Pastor Maldonado and Sergio Perez, winners or losers in 2014?
Each offseason, the Formula One driver carousel spins. Some drivers get on or off (entering or exiting the sport), and some just change horses.
This year, in particular, it seems like many drivers have just traded places. In the span of little more than a year, Nico Hulkenberg has gone from Force India to Sauber and back again. In the same time frame, Sergio Perez has been signed and dumped by McLaren, only to be picked up by Force India.
Meanwhile, when Kimi Raikkonen signed a deal to return to Ferrari, it bumped Felipe Massa to Williams and allowed Pastor Maldonado to slide into Raikkonen's old seat at Lotus.
Now, with only seats at perennial back-markers Caterham and Marussia remaining, the carousel is slowing down. As such, it seems an appropriate time to look at the winners and losers from the seat switches in the 2014 driver market.
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After a fantastic 2012 season with Sauber, when he stood on the podium three times and nearly won in Malaysia, Sergio Perez was snapped up by McLaren to replace the Mercedes-bound Lewis Hamilton.
Unfortunately for Perez, McLaren's 2013 car was a disaster. For the first time since 1980, the team went a full season without a podium finish. Perez was not able to replicate his success at Sauber, nor was he able to match his new teammate, Jenson Button.
Still, he showed the fighting spirit that McLaren had been drawn to in the first place, and it seemed his place with the team (backed by Telmex dollars) was secure for 2014. Then, just before the U.S. Grand Prix in November, Perez announced he would not return to McLaren in 2014.
It was the team's choice, not his, and McLaren quickly announced rookie Kevin Magnussen as Perez's replacement. Team principal, Martin Whitmarsh, admitted to Formula1.com that McLaren had wanted to keep Perez. However, he had made a promise to Magnussen that he would also be in F1 in 2014. When Whitmarsh could not find another team to take him, he decided to give Perez's seat to the Dane.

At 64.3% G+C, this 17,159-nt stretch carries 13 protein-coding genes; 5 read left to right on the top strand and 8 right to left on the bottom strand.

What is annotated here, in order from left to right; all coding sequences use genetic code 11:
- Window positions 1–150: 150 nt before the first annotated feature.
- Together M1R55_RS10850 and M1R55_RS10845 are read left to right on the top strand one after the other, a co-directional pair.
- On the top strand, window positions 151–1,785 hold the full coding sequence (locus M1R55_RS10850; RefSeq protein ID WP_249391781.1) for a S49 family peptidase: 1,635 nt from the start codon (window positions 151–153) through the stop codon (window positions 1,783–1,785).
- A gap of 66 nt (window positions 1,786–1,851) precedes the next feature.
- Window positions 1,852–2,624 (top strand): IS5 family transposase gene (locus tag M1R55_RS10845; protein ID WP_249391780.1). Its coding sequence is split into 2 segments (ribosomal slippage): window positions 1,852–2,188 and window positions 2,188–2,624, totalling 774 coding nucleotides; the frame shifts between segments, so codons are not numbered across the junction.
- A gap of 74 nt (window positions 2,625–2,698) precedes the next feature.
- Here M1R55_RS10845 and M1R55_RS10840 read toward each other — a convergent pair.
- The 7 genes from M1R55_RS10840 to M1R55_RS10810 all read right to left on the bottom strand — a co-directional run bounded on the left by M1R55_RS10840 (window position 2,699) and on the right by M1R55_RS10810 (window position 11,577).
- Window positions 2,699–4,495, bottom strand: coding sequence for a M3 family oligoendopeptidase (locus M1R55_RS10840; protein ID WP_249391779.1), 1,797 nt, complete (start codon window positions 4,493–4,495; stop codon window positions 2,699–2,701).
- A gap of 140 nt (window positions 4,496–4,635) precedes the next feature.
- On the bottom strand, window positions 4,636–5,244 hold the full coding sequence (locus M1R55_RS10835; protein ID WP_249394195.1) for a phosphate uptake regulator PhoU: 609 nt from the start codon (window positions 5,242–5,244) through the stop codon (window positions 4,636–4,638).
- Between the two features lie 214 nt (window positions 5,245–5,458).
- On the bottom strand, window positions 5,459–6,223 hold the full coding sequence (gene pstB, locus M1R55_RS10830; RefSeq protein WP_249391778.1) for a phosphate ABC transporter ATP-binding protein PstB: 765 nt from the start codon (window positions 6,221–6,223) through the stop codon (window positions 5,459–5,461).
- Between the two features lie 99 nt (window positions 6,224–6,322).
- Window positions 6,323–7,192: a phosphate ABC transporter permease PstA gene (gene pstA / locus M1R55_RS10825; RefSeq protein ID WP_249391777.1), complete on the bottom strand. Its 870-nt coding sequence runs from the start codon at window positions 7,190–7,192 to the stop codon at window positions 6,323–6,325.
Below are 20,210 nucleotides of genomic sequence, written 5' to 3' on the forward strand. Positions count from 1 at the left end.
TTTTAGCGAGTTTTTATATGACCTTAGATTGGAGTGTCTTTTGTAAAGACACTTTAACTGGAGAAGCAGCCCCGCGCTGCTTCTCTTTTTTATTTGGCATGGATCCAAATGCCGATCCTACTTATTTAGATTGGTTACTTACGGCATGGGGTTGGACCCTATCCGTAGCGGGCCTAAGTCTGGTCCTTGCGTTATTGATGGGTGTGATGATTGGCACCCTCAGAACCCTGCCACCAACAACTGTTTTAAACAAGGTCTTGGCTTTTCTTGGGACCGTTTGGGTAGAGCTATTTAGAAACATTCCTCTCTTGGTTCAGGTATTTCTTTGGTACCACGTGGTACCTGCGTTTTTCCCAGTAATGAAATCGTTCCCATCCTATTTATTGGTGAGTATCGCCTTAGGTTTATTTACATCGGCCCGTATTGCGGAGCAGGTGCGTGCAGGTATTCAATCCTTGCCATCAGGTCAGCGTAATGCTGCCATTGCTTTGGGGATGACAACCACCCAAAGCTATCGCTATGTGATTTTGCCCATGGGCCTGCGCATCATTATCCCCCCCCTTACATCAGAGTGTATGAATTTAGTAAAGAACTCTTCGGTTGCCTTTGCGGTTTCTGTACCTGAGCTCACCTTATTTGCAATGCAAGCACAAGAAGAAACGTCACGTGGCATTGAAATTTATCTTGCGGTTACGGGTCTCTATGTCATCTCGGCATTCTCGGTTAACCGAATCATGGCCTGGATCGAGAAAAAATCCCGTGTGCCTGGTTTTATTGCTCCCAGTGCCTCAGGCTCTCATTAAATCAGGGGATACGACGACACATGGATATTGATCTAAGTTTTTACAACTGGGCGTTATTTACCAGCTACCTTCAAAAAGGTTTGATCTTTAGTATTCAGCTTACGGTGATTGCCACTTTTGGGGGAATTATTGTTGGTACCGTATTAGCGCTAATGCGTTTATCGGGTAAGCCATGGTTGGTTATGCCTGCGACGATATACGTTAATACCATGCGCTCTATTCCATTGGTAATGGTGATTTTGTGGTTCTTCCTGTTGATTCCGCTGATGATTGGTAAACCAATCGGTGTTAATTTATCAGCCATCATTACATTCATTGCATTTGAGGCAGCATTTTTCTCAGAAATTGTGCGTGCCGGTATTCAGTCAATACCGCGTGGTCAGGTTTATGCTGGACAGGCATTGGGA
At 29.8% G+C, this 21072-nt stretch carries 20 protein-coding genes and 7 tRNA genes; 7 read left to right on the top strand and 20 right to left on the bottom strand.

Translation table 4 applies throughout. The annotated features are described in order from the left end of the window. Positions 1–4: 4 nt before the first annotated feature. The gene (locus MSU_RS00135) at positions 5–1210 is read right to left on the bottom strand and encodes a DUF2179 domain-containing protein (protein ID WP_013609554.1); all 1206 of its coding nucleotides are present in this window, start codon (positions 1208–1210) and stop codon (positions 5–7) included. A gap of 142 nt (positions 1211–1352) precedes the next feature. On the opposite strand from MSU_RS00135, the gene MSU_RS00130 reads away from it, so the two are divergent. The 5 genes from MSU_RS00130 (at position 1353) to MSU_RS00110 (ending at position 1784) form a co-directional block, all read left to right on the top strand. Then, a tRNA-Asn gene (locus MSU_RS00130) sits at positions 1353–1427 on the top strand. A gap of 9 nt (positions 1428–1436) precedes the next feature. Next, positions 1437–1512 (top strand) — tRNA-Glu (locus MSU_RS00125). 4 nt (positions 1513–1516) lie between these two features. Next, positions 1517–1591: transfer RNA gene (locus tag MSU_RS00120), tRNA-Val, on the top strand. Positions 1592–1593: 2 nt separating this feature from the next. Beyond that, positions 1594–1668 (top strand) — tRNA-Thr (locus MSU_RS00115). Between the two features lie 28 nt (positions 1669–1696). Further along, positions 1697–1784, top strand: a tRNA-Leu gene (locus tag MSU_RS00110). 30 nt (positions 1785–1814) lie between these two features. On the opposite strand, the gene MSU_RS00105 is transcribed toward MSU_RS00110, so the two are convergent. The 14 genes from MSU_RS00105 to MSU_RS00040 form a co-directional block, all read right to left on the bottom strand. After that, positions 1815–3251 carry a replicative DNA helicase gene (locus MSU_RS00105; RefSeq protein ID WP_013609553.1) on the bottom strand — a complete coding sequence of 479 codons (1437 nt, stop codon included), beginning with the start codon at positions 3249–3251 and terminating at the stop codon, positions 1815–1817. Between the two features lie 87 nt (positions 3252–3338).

Scrambling as the last remaining competitive seats were filled, Perez finally did find a 2014 drive with Force India. Although he will form a strong pairing with Nico Hulkenberg, Force India is definitely a step (or more) down from McLaren—although that was not apparent at times in 2013.
For that reason, Perez is a loser in the 2014 seat carousel.
After a season when Lotus were unable to pay his salary, a move to any team with a bit of spare cash would have been considered a win for Kimi Raikkonen.
His return to Ferrari was somewhat of a surprise, though. Not only was he dumped from the Scuderia in 2009 to make room for Fernando Alonso (his new 2014 teammate), but the last time Alonso was paired with a driver of similar calibre (2007 at McLaren), it did not go so well.
Still, Raikkonen is heading back to Maranello and, with Ferrari's significant resources, he should have no problem cashing his paycheques. And with the "Iceman" providing a fresh challenge for Alonso, perhaps the new pairing can return Ferrari to world championship glory.
While the move is a win for Raikkonen, it is even more so for F1 fans. It is very rare to have two world champions on the same team and, whether the pairing excels or blows up in Stefano Domenicali's face, it will provide great entertainment.